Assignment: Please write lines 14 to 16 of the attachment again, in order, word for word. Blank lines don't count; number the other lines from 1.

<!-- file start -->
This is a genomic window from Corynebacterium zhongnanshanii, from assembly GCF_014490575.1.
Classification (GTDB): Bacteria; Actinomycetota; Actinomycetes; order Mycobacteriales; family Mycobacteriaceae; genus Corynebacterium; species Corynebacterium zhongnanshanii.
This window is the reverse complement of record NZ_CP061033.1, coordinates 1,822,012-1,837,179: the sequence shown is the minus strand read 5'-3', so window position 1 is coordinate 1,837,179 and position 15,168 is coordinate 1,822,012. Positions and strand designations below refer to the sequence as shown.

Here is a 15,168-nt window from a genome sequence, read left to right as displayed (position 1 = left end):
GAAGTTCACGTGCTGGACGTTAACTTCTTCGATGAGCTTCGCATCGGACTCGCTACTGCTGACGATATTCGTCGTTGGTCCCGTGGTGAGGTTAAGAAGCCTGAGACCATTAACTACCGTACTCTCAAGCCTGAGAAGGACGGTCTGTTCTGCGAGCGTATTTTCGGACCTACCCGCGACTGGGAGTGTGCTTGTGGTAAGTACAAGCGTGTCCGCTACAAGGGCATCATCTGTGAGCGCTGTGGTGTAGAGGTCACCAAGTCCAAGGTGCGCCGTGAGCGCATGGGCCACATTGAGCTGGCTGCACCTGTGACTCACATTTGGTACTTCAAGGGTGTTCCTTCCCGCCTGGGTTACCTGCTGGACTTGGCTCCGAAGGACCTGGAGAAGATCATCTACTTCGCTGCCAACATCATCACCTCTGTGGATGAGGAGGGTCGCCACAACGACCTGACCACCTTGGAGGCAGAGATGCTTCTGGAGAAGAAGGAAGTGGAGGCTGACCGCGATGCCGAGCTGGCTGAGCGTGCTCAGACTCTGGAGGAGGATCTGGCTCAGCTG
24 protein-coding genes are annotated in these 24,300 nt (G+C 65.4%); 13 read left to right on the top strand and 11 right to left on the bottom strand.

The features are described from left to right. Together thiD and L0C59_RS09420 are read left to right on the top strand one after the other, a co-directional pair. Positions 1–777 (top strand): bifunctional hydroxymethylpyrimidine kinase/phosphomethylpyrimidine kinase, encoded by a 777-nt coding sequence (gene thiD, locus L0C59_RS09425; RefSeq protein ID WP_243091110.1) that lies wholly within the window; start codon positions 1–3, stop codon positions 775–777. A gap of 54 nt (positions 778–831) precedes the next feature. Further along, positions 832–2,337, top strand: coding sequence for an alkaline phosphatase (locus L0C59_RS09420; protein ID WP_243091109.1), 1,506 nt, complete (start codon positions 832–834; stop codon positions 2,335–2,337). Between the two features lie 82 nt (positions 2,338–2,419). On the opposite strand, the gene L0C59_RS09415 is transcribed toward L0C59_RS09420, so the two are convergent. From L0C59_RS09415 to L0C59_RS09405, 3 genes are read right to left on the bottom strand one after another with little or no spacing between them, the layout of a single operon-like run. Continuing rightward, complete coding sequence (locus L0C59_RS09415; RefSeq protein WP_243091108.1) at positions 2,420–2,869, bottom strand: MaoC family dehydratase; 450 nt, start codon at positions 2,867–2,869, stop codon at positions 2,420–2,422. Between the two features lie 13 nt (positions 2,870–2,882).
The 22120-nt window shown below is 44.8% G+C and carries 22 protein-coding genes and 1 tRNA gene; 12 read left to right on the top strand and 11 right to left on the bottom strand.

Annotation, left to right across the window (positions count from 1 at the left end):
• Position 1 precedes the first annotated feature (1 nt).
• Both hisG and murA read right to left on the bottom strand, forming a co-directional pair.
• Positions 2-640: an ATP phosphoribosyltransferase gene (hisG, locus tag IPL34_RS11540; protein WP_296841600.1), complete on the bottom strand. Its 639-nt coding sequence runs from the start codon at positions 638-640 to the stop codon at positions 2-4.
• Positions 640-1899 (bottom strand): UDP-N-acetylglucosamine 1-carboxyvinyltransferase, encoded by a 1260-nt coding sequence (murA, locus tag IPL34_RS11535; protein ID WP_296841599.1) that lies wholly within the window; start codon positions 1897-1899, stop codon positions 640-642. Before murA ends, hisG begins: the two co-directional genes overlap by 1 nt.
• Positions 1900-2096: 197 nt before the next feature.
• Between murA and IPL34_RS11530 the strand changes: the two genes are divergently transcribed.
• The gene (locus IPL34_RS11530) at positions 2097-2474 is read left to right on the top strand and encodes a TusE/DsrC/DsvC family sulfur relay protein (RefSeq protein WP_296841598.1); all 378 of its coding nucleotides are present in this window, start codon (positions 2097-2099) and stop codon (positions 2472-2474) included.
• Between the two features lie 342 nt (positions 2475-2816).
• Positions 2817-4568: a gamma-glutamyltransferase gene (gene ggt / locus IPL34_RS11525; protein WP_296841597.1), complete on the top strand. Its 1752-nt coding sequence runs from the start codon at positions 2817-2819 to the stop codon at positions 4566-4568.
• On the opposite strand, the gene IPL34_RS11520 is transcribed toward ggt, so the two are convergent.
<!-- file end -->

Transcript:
• Positions 1900-2096: 197 nt before the next feature.
• Between murA and IPL34_RS11530 the strand changes: the two genes are divergently transcribed.
• The gene (locus IPL34_RS11530) at positions 2097-2474 is read left to right on the top strand and encodes a TusE/DsrC/DsvC family sulfur relay protein (RefSeq protein WP_296841598.1); all 378 of its coding nucleotides are present in this window, start codon (positions 2097-2099) and stop codon (positions 2472-2474) included.